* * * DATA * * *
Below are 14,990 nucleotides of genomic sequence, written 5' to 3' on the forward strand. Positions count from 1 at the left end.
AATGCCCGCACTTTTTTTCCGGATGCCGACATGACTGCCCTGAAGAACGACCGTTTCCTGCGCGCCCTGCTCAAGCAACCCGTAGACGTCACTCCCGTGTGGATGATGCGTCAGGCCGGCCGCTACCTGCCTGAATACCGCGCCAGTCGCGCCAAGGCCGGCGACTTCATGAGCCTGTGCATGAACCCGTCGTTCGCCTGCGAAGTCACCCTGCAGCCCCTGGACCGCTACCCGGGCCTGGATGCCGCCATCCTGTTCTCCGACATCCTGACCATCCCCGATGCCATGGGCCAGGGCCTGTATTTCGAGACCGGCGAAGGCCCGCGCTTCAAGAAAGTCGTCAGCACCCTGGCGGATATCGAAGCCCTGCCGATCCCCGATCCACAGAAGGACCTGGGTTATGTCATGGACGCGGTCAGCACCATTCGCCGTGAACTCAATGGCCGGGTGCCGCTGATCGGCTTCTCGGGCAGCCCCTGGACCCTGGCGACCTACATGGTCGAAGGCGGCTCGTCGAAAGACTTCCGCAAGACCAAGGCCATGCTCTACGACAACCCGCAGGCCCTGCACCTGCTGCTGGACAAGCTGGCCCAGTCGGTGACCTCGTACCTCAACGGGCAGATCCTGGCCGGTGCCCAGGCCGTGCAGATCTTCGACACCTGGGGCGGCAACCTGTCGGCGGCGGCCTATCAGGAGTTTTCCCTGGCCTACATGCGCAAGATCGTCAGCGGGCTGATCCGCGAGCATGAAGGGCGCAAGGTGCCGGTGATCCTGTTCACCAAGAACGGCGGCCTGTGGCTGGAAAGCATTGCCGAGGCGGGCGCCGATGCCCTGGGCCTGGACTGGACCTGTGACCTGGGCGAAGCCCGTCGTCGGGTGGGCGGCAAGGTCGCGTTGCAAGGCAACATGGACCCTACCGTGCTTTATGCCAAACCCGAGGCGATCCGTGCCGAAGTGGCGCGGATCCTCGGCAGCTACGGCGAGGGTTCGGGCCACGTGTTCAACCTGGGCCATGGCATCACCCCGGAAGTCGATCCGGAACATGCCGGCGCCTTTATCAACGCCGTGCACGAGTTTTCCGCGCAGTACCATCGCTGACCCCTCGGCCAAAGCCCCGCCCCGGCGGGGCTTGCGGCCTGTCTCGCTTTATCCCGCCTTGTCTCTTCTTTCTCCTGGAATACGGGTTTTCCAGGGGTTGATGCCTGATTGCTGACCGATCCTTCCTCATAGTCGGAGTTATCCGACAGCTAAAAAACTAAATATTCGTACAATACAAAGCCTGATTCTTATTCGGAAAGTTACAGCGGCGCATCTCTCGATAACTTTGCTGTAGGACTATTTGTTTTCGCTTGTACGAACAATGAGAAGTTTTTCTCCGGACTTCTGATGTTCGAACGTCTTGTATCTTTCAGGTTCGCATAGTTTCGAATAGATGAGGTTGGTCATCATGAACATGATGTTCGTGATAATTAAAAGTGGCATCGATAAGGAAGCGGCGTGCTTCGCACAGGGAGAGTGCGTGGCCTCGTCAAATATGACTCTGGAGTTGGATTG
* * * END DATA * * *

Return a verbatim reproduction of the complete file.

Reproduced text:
Below are 14,990 nucleotides of genomic sequence, written 5' to 3' on the forward strand. Positions count from 1 at the left end.
AATGCCCGCACTTTTTTTCCGGATGCCGACATGACTGCCCTGAAGAACGACCGTTTCCTGCGCGCCCTGCTCAAGCAACCCGTAGACGTCACTCCCGTGTGGATGATGCGTCAGGCCGGCCGCTACCTGCCTGAATACCGCGCCAGTCGCGCCAAGGCCGGCGACTTCATGAGCCTGTGCATGAACCCGTCGTTCGCCTGCGAAGTCACCCTGCAGCCCCTGGACCGCTACCCGGGCCTGGATGCCGCCATCCTGTTCTCCGACATCCTGACCATCCCCGATGCCATGGGCCAGGGCCTGTATTTCGAGACCGGCGAAGGCCCGCGCTTCAAGAAAGTCGTCAGCACCCTGGCGGATATCGAAGCCCTGCCGATCCCCGATCCACAGAAGGACCTGGGTTATGTCATGGACGCGGTCAGCACCATTCGCCGTGAACTCAATGGCCGGGTGCCGCTGATCGGCTTCTCGGGCAGCCCCTGGACCCTGGCGACCTACATGGTCGAAGGCGGCTCGTCGAAAGACTTCCGCAAGACCAAGGCCATGCTCTACGACAACCCGCAGGCCCTGCACCTGCTGCTGGACAAGCTGGCCCAGTCGGTGACCTCGTACCTCAACGGGCAGATCCTGGCCGGTGCCCAGGCCGTGCAGATCTTCGACACCTGGGGCGGCAACCTGTCGGCGGCGGCCTATCAGGAGTTTTCCCTGGCCTACATGCGCAAGATCGTCAGCGGGCTGATCCGCGAGCATGAAGGGCGCAAGGTGCCGGTGATCCTGTTCACCAAGAACGGCGGCCTGTGGCTGGAAAGCATTGCCGAGGCGGGCGCCGATGCCCTGGGCCTGGACTGGACCTGTGACCTGGGCGAAGCCCGTCGTCGGGTGGGCGGCAAGGTCGCGTTGCAAGGCAACATGGACCCTACCGTGCTTTATGCCAAACCCGAGGCGATCCGTGCCGAAGTGGCGCGGATCCTCGGCAGCTACGGCGAGGGTTCGGGCCACGTGTTCAACCTGGGCCATGGCATCACCCCGGAAGTCGATCCGGAACATGCCGGCGCCTTTATCAACGCCGTGCACGAGTTTTCCGCGCAGTACCATCGCTGACCCCTCGGCCAAAGCCCCGCCCCGGCGGGGCTTGCGGCCTGTCTCGCTTTATCCCGCCTTGTCTCTTCTTTCTCCTGGAATACGGGTTTTCCAGGGGTTGATGCCTGATTGCTGACCGATCCTTCCTCATAGTCGGAGTTATCCGACAGCTAAAAAACTAAATATTCGTACAATACAAAGCCTGATTCTTATTCGGAAAGTTACAGCGGCGCATCTCTCGATAACTTTGCTGTAGGACTATTTGTTTTCGCTTGTACGAACAATGAGAAGTTTTTCTCCGGACTTCTGATGTTCGAACGTCTTGTATCTTTCAGGTTCGCATAGTTTCGAATAGATGAGGTTGGTCATCATGAACATGATGTTCGTGATAATTAAAAGTGGCATCGATAAGGAAGCGGCGTGCTTCGCACAGGGAGAGTGCGTGGCCTCGTCAAATATGACTCTGGAGTTGGATTG